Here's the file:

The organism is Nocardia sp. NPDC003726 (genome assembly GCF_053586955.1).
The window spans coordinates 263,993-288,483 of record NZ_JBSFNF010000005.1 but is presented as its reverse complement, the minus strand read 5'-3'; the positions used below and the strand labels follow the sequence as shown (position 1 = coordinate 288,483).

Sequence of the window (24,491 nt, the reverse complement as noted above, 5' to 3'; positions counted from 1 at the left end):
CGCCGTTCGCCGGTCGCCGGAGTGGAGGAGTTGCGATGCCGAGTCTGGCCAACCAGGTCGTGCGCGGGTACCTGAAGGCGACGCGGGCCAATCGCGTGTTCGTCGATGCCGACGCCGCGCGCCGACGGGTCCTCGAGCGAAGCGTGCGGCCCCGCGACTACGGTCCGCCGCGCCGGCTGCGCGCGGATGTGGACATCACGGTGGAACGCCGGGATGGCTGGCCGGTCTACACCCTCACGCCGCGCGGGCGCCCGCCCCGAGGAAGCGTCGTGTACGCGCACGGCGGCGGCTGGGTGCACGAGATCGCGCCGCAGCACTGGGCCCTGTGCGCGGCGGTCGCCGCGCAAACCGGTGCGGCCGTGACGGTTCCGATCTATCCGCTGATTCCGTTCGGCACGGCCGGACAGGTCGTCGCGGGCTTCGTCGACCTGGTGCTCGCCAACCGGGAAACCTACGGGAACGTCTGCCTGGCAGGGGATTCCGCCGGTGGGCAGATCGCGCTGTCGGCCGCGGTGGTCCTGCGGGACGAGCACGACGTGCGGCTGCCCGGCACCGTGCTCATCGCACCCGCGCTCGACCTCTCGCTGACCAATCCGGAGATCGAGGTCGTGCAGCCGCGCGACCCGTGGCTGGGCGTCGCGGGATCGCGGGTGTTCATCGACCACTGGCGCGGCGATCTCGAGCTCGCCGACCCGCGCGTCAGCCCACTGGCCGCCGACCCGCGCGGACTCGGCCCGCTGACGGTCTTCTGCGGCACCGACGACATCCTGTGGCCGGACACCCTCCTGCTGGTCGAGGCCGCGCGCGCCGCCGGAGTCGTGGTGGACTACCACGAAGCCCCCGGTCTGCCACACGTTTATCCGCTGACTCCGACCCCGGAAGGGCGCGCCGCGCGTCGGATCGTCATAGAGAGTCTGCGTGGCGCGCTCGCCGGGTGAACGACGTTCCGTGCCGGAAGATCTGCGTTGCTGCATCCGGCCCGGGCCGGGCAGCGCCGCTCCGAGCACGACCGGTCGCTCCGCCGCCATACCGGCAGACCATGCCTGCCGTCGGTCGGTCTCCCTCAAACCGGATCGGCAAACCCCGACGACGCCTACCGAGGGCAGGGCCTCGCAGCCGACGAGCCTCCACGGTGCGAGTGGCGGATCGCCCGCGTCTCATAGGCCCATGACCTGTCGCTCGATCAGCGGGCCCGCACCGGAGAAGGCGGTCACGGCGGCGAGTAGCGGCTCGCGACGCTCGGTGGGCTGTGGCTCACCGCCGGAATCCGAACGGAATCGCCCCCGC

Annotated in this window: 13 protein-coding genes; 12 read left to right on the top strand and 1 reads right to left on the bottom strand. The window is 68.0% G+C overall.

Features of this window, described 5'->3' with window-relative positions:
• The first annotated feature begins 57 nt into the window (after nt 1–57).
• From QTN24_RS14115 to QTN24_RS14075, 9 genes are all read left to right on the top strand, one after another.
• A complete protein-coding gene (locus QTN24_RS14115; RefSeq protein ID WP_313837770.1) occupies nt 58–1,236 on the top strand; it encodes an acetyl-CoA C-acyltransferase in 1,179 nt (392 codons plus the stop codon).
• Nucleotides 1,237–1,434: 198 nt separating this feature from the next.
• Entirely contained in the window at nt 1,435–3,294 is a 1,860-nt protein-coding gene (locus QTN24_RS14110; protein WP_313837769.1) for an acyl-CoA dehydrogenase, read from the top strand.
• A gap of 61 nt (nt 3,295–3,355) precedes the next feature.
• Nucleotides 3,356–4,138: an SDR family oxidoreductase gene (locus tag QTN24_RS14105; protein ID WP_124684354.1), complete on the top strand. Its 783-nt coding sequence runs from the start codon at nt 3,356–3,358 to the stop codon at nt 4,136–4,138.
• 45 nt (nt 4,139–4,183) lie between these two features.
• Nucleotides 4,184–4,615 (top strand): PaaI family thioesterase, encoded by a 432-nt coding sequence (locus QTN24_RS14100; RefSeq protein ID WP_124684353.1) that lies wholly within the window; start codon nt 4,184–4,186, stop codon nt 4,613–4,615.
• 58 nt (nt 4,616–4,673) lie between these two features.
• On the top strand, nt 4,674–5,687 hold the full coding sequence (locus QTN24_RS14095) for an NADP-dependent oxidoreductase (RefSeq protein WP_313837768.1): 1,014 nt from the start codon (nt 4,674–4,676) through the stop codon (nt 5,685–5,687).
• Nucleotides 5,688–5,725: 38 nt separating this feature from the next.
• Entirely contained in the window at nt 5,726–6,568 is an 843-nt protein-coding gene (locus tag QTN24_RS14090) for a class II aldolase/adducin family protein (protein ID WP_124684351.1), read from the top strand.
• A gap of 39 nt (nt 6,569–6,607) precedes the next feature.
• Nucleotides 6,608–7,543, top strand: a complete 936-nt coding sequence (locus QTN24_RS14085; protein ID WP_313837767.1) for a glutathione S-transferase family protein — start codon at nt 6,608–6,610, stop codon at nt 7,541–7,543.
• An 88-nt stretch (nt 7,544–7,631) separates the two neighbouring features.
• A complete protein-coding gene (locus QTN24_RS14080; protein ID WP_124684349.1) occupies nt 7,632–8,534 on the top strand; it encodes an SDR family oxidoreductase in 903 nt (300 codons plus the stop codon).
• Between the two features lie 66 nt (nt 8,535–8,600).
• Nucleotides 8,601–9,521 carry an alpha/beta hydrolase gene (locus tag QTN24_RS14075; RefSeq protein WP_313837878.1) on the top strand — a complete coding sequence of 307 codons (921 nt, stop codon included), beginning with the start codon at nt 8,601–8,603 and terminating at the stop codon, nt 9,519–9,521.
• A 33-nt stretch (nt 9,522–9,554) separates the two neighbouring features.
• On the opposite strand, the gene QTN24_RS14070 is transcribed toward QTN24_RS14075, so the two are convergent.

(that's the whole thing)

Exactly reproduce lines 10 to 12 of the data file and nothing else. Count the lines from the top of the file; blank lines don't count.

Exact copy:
• Nucleotides 1,237–1,434: 198 nt separating this feature from the next.
• Entirely contained in the window at nt 1,435–3,294 is a 1,860-nt protein-coding gene (locus QTN24_RS14110; protein WP_313837769.1) for an acyl-CoA dehydrogenase, read from the top strand.
• A gap of 61 nt (nt 3,295–3,355) precedes the next feature.